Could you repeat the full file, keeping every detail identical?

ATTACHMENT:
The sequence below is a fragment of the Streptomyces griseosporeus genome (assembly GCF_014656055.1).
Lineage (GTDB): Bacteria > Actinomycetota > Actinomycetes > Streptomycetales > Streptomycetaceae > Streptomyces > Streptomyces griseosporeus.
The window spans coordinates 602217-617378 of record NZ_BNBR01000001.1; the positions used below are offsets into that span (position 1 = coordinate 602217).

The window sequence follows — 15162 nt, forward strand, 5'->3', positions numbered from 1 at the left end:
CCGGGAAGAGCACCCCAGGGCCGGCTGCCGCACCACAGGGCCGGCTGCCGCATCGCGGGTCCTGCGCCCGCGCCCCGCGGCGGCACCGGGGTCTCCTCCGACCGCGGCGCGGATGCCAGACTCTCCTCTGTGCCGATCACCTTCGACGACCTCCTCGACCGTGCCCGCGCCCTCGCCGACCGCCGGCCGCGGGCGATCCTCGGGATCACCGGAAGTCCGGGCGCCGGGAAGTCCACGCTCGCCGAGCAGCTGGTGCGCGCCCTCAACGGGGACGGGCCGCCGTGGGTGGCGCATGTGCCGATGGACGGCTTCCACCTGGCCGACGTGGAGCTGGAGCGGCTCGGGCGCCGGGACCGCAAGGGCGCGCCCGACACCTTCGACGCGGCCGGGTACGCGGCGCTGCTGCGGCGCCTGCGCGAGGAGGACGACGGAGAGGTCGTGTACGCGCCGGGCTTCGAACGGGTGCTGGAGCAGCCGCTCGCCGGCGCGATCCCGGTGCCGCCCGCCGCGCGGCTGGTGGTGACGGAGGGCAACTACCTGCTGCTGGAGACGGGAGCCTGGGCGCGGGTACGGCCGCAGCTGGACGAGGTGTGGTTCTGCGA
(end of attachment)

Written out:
The sequence below is a fragment of the Streptomyces griseosporeus genome (assembly GCF_014656055.1).
Lineage (GTDB): Bacteria > Actinomycetota > Actinomycetes > Streptomycetales > Streptomycetaceae > Streptomyces > Streptomyces griseosporeus.
The window spans coordinates 602217-617378 of record NZ_BNBR01000001.1; the positions used below are offsets into that span (position 1 = coordinate 602217).

The window sequence follows — 15162 nt, forward strand, 5'->3', positions numbered from 1 at the left end:
CCGGGAAGAGCACCCCAGGGCCGGCTGCCGCACCACAGGGCCGGCTGCCGCATCGCGGGTCCTGCGCCCGCGCCCCGCGGCGGCACCGGGGTCTCCTCCGACCGCGGCGCGGATGCCAGACTCTCCTCTGTGCCGATCACCTTCGACGACCTCCTCGACCGTGCCCGCGCCCTCGCCGACCGCCGGCCGCGGGCGATCCTCGGGATCACCGGAAGTCCGGGCGCCGGGAAGTCCACGCTCGCCGAGCAGCTGGTGCGCGCCCTCAACGGGGACGGGCCGCCGTGGGTGGCGCATGTGCCGATGGACGGCTTCCACCTGGCCGACGTGGAGCTGGAGCGGCTCGGGCGCCGGGACCGCAAGGGCGCGCCCGACACCTTCGACGCGGCCGGGTACGCGGCGCTGCTGCGGCGCCTGCGCGAGGAGGACGACGGAGAGGTCGTGTACGCGCCGGGCTTCGAACGGGTGCTGGAGCAGCCGCTCGCCGGCGCGATCCCGGTGCCGCCCGCCGCGCGGCTGGTGGTGACGGAGGGCAACTACCTGCTGCTGGAGACGGGAGCCTGGGCGCGGGTACGGCCGCAGCTGGACGAGGTGTGGTTCTGCGA